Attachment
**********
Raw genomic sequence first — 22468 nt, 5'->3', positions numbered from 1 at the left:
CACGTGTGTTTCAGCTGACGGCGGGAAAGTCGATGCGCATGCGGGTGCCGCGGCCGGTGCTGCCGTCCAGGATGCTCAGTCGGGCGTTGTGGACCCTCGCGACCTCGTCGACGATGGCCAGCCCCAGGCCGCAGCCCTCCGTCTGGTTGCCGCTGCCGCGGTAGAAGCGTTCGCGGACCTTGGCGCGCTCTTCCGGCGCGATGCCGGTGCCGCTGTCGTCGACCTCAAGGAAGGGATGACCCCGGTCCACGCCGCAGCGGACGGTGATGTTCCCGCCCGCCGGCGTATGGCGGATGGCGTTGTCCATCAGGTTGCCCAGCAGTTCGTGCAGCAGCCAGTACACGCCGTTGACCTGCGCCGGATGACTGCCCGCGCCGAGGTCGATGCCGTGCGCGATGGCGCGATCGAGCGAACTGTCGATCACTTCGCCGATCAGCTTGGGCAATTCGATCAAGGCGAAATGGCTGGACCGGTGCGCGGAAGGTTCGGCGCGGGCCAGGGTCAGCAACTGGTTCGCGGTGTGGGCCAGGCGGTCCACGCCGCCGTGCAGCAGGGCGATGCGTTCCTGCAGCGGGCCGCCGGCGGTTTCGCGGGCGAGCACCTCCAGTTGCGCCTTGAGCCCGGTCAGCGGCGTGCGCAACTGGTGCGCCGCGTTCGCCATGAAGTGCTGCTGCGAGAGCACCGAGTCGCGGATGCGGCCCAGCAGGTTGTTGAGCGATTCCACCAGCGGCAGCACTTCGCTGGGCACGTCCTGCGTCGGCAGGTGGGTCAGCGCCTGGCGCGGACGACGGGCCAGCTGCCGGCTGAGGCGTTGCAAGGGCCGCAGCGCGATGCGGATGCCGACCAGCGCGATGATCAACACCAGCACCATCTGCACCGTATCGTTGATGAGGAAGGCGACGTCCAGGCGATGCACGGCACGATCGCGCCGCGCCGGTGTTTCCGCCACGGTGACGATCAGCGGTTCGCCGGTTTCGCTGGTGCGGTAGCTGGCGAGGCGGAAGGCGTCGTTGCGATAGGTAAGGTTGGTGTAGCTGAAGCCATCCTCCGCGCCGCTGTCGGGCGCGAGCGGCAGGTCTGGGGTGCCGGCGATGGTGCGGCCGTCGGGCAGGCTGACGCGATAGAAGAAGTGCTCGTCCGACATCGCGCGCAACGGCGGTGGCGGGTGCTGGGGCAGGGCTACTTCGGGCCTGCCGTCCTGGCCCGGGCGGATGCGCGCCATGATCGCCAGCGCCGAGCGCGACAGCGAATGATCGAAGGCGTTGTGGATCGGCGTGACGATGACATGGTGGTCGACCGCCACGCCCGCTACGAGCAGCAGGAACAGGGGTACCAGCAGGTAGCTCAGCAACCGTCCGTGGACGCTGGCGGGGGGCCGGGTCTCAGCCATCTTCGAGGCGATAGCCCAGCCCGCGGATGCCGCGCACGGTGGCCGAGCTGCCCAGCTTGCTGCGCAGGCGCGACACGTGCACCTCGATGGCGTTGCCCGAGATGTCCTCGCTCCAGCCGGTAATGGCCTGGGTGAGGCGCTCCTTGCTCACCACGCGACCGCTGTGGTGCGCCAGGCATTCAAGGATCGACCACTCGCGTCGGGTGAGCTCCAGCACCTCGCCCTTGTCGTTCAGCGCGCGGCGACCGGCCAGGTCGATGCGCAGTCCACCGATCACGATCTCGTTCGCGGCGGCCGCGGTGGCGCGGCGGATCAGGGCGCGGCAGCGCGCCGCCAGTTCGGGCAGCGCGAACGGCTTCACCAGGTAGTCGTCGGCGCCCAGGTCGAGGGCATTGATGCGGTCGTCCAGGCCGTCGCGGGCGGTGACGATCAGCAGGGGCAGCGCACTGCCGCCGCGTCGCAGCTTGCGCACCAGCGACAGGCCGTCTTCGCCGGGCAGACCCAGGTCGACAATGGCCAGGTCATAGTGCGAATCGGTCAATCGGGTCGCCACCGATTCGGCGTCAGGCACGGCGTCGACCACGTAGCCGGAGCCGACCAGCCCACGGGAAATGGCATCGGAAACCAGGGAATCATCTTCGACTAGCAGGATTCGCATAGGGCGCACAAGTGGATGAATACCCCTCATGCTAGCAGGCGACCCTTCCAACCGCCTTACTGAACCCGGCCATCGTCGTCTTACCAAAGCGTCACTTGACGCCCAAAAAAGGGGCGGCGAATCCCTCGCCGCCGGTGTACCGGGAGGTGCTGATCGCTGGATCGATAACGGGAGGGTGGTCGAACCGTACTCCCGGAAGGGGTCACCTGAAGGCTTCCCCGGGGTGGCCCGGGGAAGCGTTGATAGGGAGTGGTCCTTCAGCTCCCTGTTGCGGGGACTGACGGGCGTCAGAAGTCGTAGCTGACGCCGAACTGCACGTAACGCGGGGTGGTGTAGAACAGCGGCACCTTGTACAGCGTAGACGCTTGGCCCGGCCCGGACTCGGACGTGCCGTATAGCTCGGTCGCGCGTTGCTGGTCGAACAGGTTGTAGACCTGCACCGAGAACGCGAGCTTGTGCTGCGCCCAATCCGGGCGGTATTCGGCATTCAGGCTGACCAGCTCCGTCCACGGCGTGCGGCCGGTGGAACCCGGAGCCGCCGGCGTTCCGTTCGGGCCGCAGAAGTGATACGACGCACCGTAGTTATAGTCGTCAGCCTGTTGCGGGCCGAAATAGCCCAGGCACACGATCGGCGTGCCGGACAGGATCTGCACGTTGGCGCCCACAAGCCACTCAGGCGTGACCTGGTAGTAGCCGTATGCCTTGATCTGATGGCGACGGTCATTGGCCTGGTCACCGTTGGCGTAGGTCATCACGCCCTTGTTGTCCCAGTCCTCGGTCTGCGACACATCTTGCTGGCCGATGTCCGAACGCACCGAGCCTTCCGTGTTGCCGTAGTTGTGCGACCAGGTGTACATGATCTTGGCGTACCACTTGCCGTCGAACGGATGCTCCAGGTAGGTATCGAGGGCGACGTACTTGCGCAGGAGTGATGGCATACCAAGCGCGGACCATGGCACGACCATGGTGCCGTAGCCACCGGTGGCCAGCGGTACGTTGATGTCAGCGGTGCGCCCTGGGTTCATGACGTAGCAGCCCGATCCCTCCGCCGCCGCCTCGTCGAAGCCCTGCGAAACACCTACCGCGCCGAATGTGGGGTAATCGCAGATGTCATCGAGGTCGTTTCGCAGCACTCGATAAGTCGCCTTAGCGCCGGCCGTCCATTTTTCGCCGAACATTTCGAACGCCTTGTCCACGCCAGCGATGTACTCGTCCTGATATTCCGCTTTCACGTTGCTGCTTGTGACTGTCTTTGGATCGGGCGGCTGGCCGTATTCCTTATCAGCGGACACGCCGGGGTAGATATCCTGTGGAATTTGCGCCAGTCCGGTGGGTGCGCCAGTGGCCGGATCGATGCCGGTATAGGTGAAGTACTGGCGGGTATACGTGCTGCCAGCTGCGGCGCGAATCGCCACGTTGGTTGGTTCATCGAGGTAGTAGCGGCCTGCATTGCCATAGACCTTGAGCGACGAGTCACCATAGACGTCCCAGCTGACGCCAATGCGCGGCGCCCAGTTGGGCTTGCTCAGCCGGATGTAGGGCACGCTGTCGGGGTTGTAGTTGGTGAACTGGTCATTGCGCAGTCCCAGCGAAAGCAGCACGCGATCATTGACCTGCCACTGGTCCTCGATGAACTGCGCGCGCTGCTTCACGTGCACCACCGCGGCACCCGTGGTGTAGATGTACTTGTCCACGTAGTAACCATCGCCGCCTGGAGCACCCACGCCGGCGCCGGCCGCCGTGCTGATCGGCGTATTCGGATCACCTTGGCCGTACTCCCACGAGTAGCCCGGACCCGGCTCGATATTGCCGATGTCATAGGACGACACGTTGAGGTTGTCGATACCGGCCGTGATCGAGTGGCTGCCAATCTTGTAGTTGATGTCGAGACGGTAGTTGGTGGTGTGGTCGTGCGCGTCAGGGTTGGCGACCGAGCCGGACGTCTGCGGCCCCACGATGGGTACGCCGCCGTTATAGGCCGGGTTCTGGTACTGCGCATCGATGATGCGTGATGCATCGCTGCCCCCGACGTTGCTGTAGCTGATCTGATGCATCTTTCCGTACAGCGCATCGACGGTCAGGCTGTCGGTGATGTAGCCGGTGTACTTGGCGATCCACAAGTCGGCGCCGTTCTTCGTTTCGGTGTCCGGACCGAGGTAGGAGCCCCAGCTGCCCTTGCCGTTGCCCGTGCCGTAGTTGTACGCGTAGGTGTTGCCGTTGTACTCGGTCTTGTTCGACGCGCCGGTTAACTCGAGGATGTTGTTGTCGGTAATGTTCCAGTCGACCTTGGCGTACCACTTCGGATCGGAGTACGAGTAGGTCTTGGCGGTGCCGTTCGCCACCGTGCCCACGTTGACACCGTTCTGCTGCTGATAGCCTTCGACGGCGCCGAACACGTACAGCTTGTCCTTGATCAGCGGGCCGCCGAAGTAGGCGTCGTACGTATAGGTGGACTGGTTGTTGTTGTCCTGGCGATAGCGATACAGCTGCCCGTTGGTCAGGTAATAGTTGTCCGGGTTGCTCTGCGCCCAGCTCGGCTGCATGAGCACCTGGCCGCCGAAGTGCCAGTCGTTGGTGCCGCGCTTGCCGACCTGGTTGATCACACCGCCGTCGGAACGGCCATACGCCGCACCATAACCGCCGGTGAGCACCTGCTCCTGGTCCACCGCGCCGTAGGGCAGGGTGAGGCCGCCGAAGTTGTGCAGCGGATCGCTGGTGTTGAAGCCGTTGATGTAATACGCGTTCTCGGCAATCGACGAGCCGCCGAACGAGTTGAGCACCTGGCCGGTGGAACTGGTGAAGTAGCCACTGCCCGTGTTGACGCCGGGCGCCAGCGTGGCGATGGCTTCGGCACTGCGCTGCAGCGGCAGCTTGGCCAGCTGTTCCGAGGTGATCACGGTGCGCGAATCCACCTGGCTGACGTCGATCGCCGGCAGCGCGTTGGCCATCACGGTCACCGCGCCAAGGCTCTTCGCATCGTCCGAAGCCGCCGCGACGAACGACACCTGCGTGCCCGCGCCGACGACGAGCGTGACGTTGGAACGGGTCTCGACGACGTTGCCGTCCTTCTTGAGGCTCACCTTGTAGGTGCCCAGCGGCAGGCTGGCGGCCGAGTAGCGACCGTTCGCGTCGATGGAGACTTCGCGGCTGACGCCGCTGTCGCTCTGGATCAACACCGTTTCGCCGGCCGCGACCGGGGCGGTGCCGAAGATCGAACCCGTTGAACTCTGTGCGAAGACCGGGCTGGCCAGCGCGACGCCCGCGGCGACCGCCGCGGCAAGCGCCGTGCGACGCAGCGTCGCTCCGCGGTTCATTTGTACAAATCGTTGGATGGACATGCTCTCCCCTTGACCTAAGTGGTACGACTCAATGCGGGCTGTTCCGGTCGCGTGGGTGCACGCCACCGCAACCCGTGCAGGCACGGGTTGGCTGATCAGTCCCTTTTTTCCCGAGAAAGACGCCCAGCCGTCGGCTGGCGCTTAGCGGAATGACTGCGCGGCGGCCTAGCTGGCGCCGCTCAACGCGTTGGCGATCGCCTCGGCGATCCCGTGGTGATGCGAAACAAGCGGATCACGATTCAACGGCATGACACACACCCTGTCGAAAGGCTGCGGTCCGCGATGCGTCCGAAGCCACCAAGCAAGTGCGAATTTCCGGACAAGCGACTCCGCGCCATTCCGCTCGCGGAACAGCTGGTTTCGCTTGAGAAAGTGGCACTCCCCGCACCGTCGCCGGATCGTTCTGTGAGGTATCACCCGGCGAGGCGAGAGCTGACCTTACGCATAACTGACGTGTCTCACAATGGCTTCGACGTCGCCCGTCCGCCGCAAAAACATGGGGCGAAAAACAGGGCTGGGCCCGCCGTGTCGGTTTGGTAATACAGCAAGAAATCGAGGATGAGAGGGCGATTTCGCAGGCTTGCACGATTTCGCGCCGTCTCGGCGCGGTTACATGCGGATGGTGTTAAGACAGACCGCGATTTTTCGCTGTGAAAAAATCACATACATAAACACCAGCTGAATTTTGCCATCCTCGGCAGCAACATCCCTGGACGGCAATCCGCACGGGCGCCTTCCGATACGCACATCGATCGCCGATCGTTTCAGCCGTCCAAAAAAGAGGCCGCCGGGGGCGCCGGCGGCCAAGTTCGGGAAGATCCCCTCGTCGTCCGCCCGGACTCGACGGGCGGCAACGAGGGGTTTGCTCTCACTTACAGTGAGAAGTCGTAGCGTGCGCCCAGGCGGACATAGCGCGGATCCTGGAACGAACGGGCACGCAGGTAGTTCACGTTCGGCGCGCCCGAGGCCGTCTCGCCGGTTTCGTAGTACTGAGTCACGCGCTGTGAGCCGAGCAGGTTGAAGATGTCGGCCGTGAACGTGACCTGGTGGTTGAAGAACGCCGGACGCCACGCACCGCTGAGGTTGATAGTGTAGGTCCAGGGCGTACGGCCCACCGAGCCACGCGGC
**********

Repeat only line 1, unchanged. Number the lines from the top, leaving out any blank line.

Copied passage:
Raw genomic sequence first — 22468 nt, 5'->3', positions numbered from 1 at the left: